On the Reproducibility of Neural Network Predictions

Srinadh Bhojanapalli, Kimberly Wilber, Andreas Veit, Ankit Singh Rawat, Seungyeon Kim, Aditya Menon, Sanjiv Kumar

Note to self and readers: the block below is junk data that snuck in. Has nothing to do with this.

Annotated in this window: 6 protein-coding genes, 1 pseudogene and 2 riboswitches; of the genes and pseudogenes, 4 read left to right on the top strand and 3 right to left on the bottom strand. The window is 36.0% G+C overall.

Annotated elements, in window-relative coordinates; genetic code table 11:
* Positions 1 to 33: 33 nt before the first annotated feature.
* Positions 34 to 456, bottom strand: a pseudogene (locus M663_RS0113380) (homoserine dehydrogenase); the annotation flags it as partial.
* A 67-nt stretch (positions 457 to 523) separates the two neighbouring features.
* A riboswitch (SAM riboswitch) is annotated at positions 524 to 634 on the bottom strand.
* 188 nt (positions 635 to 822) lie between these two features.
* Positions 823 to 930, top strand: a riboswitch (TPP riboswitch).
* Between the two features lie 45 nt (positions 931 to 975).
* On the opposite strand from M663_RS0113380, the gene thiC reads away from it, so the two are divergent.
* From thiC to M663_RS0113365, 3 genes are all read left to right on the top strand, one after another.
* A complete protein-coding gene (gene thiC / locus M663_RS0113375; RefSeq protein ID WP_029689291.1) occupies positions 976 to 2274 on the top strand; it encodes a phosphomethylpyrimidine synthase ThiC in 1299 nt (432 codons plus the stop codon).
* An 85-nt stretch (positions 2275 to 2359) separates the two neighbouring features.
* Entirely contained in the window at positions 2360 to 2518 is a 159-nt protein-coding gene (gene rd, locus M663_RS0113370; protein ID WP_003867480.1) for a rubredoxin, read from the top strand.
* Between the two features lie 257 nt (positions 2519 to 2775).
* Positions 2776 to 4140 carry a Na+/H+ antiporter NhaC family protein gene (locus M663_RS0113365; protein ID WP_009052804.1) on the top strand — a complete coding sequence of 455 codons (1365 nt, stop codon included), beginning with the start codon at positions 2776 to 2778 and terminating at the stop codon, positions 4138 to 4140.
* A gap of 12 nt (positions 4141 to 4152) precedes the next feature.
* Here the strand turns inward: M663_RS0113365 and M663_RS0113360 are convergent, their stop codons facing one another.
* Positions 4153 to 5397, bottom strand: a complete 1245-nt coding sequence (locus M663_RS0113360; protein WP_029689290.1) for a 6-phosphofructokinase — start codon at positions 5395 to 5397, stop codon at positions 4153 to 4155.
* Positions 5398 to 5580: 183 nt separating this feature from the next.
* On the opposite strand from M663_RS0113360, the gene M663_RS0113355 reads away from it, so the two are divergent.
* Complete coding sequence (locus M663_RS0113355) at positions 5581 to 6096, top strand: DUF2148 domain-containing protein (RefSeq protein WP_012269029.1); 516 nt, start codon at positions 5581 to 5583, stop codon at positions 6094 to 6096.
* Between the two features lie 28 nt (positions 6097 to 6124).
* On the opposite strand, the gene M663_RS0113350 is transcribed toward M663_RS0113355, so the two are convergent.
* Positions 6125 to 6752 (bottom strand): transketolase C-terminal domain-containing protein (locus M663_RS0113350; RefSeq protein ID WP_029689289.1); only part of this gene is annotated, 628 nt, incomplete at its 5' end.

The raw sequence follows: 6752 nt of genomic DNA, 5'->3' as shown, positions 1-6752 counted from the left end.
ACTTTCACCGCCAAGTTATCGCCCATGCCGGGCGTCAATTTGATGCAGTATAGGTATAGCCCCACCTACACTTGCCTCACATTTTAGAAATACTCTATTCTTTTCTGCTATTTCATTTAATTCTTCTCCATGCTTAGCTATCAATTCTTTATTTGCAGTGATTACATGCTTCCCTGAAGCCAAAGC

Standard training techniques for neural networks involve multiple sources of randomness, e.g., initialization, mini-batch ordering and in some cases data augmentation. Given that neural networks are heavily over-parameterized in practice, such randomness can cause {\em churn} -- for the same input, disagreements between predictions of the two models independently trained by the same algorithm, contributing to the `reproducibility challenges' in modern machine learning. In this paper, we study this problem of churn, identify factors that cause it, and propose two simple means of mitigating it. We first demonstrate that churn is indeed an issue, even for standard image classification tasks (CIFAR and ImageNet), and study the role of the different sources of training randomness that cause churn. By analyzing the relationship between churn and prediction confidences, we pursue an approach with two components for churn reduction. First, we propose using \emph{minimum entropy regularizers} to increase prediction confidences. Second, \changes{we present a novel variant of co-distillation approach~\citep{anil2018large} to increase model agreement and reduce churn}. We present empirical results showing the effectiveness of both techniques in reducing churn while improving the accuracy of the underlying model.

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